Long Violent History: NASCAR Has Long Past with Violence and Inconsistency

Credit: Debbie Ross for Skirts & Scuffs

The topic of Bubba Wallace apparently wrecking Kyle Larson in an immediate response of payback on Sunday at Las Vegas Motor Speedway remains a hot topic three days later. Additionally, Wallace walked on a “hot track” to approach the defending NASCAR Cup Series champion to show his displeasure for being pushed into the wall at the track, but was not penalized for that.

What Wallace was penalized and issued a one-race suspension for is something that has been done in the not-so-distant past. While NASCAR issued Wallace the penalty, there are several drivers this year alone who were awarded no suspension or probation penalties for similar incidents. This most recent decision by NASCAR will remove Wallace from his No. 45 Toyota at Homestead-Miami Speedway.

The altercation involves last year’s NASCAR Cup Series champion and can be traced back to Larson for an incident that is very similar on the racetrack, but the complete opposite in punishment. 

Larson is possibly the first this year in the NextGen car who used his No. 5 Chevrolet to clip the right rear of another competitor, which occurred during the Busch Clash at the L.A. Coliseum. He didn’t receive a suspension, fine, or probation as a result of his actions. 

Many drivers followed with various forms of payback, including Wallace’s longtime friend Ryan Blaney. Blaney waited until after the checkered flag at the Indianapolis Motor Speedway road course to deliver his retaliation to Trackhouse Racing driver Daniel Suarez. 

No penalty was issued to Blaney. 

If you turn your calendar back about four years, Martin Truex, Jr. showed his displeasure with seven-time champion Jimmie Johnson after the checkered flag had waved for the Bank of America Roval 400 at the Charlotte Motor Speedway road course.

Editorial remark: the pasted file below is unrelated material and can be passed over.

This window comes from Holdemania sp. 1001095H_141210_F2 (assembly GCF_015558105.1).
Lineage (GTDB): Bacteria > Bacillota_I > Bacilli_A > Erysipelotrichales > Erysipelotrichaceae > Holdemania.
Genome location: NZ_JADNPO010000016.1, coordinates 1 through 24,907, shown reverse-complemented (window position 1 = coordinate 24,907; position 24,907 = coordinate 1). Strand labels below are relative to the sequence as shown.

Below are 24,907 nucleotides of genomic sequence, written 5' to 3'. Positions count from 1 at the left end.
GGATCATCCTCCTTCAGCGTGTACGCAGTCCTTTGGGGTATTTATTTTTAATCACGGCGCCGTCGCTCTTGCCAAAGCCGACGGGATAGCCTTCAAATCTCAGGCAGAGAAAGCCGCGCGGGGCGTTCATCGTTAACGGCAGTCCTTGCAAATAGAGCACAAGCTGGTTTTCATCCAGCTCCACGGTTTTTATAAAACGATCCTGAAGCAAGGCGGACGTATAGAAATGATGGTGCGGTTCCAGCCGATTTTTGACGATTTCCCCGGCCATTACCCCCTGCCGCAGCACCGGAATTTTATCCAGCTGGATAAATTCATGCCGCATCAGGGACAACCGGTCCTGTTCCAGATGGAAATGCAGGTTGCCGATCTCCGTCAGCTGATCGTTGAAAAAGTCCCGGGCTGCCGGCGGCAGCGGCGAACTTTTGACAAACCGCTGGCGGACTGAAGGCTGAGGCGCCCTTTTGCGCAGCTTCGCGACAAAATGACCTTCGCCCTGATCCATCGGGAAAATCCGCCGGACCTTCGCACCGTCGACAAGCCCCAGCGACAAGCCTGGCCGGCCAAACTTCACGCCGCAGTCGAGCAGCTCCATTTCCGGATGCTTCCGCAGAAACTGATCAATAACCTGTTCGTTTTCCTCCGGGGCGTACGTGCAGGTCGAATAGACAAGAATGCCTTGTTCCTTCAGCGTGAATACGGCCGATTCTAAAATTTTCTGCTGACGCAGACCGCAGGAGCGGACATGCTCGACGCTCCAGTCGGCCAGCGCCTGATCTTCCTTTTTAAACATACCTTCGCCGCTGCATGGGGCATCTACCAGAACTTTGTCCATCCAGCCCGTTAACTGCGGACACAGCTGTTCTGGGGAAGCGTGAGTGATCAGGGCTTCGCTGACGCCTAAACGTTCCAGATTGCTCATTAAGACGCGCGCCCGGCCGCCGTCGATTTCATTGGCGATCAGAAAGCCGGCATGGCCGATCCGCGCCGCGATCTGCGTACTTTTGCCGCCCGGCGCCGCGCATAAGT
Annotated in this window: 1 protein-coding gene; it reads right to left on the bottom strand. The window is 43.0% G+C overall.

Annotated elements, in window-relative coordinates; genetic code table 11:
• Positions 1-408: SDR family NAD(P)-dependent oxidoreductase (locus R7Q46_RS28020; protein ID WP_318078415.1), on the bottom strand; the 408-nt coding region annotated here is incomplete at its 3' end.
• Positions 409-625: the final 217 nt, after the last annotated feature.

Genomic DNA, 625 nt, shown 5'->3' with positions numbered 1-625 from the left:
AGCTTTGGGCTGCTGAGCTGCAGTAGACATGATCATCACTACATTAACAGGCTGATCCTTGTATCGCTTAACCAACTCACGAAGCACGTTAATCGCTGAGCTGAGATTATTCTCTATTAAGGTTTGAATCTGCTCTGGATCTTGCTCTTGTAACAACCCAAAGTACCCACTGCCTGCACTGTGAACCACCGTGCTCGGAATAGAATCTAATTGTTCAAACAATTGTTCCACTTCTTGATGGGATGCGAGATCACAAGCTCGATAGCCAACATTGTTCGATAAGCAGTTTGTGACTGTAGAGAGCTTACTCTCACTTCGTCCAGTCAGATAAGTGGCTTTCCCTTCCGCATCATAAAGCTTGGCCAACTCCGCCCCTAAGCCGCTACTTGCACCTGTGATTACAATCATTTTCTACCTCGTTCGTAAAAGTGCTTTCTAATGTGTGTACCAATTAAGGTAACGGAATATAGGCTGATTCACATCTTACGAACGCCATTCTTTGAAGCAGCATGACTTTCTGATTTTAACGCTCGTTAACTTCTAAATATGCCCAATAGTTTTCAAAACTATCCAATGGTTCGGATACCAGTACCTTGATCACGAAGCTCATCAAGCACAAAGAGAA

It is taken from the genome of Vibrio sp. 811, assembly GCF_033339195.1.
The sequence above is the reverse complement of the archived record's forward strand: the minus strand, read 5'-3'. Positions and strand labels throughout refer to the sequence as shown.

No penalty was issued for Truex either. 

But we have spent the past three days since Wallace’s actions occurred tossing the blame solely on him, when it should have been on each and every driver that has done the same thing or performed acts that are equally dangerous. We have all talked about how unsafe and more injury-prone this car is, but Wallace shouldn’t have to shoulder the blame when there are other drivers who deserved the same penalty. 

As I mentioned earlier, Wallace exited his car and walked on the apron of the 1.5-mile track to approach Larson. NASCAR could have additionally penalized him for that under the NASCAR Rulebook for failing to stay in his car and/or walking onto the track (a rule the sanctioning body implemented in 2014.)  

But NASCAR didn’t do that. They instead penalized Wallace for doing the exact same thing Larson had done at the beginning of the season, which is just as inconsistent as penalizing Matt Kenseth for wrecking Joey Logano, but failing to penalize Larson at the beginning of this year.   

NASCAR has had multiple chances to use drivers as an example for similar incidents this year. But let’s not beat around the bush; they have failed to use drivers as an example when and where it matters.   

Whether they use Wallace to set a precedent is yet to be seen, but I hate to think of the example they will set for future generations if they do not.


Before she even knew what NASCAR was, Courtney watched the races while sitting in her father’s lap. When she attended her first race at Talladega, her love for the sport grew even stronger.

In addition to her Trackin’ Trucks column for Skirts and Scuffs, Courtney runs her own blog, ChasingtheScoreboard.com. She is a receptionist for a daycare headquarters and enjoys attending country music concerts whenever one is in town.
Long Violent History: NASCAR Has Long Past with Violence and Inconsistency  Long Violent History: NASCAR Has Long Past with Violence and Inconsistency Reviewed by Courtney Horn on Wednesday, October 19, 2022 Rating: 5